'It gets you down day after day, seeing hungry stock'
A BIT of rain might have sprouted some green shoots recently, but the brutally hot, windy conditions that have hit the region this week have sent drought-stricken farmers right back to square one.
Fifth-generation Thanes Creek farmer Andrew Costello said he's never seen the waterway as dry as it is right now, echoing the statement of producers around the state declaring this drought the worst they've seen.
"It gets you down day after day, seeing hungry stock and you don't know when it's going to lift,” he said.
Mr Costello was one of the grateful recipients of hay bales donated by Olsens Produce given out in a bale delivery at Rodgers Creek this morning.
Eighty bales along with trucks and fuel to the value of $8000 was donated by Warwick business Olsens Produce to help with the drought relief effort.
The delivery was organised by Cynthia and Jamie McDonald, who are also beef farmers battling through the devastating dry.
Mr Costello is a full-time farmer who has 120 cattle and 1700 sheep to care for on his land.
The 10 bales he picked up this morning will likely last him about one week when combined with the feed he already has at the property.
Mr Costello said he had a bit of a reprieve in October when some rain finally fell, but the relief hasn't lasted with hot, windy conditions.
"I've never known wind like it, we're almost back to where we were,” he said.
"We get a slight reprieve but we can't string a couple of good seasons together.”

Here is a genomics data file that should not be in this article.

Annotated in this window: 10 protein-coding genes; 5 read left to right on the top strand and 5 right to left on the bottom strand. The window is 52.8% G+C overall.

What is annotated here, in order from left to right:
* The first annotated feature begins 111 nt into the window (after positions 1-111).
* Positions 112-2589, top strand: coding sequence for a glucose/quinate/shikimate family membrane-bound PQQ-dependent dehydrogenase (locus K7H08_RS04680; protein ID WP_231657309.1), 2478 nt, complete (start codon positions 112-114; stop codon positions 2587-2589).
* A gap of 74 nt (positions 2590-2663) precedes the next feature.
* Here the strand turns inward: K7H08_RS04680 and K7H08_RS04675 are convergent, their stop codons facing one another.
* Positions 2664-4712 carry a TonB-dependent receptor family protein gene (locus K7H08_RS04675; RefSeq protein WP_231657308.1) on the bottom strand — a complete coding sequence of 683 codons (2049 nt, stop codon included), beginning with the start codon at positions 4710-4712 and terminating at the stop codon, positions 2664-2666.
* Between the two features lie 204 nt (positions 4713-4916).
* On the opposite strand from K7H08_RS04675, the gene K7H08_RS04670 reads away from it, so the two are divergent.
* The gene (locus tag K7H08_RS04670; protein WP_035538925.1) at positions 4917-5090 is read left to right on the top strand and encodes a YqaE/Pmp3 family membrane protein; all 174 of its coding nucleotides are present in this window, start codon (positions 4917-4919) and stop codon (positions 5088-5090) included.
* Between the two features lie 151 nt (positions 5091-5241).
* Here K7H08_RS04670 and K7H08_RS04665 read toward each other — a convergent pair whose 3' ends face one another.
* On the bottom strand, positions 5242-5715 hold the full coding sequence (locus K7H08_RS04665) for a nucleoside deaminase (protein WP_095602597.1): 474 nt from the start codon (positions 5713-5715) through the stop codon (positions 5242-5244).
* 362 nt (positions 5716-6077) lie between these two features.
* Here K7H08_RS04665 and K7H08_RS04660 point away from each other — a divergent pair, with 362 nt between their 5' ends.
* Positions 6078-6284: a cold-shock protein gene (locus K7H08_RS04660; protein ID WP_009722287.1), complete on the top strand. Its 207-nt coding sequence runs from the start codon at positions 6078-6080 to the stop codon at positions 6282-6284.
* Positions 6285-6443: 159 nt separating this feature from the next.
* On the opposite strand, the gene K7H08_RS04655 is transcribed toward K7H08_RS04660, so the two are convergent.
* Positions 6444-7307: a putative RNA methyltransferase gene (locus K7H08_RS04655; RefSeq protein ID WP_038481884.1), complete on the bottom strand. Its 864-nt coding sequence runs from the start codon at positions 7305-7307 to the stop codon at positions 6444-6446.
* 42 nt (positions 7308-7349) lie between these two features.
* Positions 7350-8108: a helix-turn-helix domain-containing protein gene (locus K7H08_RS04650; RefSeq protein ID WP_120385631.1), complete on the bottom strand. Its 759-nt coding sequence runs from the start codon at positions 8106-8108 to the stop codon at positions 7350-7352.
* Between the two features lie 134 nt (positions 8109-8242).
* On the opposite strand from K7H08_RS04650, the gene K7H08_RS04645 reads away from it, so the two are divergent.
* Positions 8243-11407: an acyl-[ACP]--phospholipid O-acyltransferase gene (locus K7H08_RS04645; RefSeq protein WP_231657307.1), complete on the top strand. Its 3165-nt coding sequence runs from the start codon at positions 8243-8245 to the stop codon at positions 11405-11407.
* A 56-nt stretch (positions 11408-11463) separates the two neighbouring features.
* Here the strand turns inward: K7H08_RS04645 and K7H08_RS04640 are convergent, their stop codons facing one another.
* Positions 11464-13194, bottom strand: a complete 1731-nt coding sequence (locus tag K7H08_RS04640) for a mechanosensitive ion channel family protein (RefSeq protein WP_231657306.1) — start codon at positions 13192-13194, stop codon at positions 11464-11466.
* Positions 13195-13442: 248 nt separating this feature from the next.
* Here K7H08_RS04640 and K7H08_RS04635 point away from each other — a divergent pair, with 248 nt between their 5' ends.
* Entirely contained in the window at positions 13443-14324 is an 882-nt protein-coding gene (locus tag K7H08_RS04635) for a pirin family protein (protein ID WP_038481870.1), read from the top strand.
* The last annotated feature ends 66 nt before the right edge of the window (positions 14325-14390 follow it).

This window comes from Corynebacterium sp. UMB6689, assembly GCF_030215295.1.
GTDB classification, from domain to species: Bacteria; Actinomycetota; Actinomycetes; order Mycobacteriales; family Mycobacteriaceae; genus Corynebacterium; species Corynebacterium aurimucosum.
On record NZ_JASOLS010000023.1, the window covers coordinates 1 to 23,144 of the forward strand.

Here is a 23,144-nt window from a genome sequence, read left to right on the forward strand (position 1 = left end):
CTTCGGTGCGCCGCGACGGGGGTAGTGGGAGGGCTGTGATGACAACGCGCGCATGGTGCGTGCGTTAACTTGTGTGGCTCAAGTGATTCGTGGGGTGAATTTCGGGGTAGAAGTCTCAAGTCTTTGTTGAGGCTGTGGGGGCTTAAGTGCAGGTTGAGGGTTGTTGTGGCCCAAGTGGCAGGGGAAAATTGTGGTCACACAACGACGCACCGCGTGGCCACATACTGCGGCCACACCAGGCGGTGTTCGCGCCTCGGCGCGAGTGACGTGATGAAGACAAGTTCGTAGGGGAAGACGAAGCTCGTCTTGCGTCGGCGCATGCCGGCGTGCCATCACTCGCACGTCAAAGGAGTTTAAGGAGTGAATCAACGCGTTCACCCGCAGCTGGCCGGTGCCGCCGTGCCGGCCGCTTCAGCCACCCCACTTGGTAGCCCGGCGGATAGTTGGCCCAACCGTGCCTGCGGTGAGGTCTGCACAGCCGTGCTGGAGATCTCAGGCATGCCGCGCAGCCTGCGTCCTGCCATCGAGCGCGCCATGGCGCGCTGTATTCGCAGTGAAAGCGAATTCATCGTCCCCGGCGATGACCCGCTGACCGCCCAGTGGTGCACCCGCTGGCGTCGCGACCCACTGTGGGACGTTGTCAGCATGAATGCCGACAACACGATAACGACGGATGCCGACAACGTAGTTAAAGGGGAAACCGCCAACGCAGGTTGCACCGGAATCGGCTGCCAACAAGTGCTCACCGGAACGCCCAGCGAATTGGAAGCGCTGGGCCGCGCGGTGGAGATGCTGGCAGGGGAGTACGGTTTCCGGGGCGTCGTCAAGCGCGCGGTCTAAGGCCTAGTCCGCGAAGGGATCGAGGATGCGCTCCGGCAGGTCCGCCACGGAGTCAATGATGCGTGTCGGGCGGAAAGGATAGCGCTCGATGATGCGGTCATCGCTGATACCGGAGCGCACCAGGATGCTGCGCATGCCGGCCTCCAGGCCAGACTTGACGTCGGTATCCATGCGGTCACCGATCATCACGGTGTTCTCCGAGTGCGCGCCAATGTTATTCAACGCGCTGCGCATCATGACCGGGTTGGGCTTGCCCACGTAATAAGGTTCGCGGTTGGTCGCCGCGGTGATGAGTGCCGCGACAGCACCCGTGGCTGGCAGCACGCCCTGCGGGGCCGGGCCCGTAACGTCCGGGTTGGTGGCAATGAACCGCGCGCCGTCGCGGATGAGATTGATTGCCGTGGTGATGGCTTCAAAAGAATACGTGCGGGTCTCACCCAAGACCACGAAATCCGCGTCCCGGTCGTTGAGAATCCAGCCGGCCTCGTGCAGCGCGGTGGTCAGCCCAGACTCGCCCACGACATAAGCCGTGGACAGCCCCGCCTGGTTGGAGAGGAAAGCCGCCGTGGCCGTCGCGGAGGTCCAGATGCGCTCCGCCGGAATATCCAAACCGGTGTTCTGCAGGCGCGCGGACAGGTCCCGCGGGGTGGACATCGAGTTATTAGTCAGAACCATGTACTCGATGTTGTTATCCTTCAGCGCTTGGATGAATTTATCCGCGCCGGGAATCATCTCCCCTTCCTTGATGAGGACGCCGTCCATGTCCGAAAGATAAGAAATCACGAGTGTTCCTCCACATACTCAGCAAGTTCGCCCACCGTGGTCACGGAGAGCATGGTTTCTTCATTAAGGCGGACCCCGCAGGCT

Two years ago Mr Costello put in two new water bores with the help of the emergency water rebate.
Bores are an option other farmers are looking into as dams dry up but it comes with a cost of between $5000-$10,000 to install, not including equipping it.
Mr Costello said he'd hate to think where the property might be if it didn't get drenched by rain in the coming months.
"It's very bleak for winter if you don't get decent rain, we need a major break,” he said.
Mr Costello heard about the hay delivery from Cynthia McDonald, who lives not far down the road from him.
As did Kieran Doherty, who said he was lucky to have a job in Warwick to supplement his income from his farm.
But he wants to keep the Greymare farm in the family for his three sons and two of them, Hayden and Riley, were on hand to help him pick up hay this morning.
"Everything at the moment goes back into feed for the cattle,” Mr Doherty said.
"Everyone's dams are pretty much dry.”
Mrs McDonald has organised multiple deliveries since June, saying the western and southern parts of the Southern Downs were the hardest hit.
"We've got a lot of farmers out here that would give their left arm because there's just none (hay) around,” she said.
"Hay is like gold for farmers at the moment trying to keep their stock alive.”
Mrs McDonald said the donation given by Olsens Produce was significant because it was the first major donation from a local business to the drought deliveries.
"He (Ian Wallace) is doing his best to support the community that supported him for years,” she said.
Mrs McDonald said she was in the process of sourcing more loads for people who weren't able to be helped this morning.
If you're able to assist, phone Michael Bell on 0487 301 898.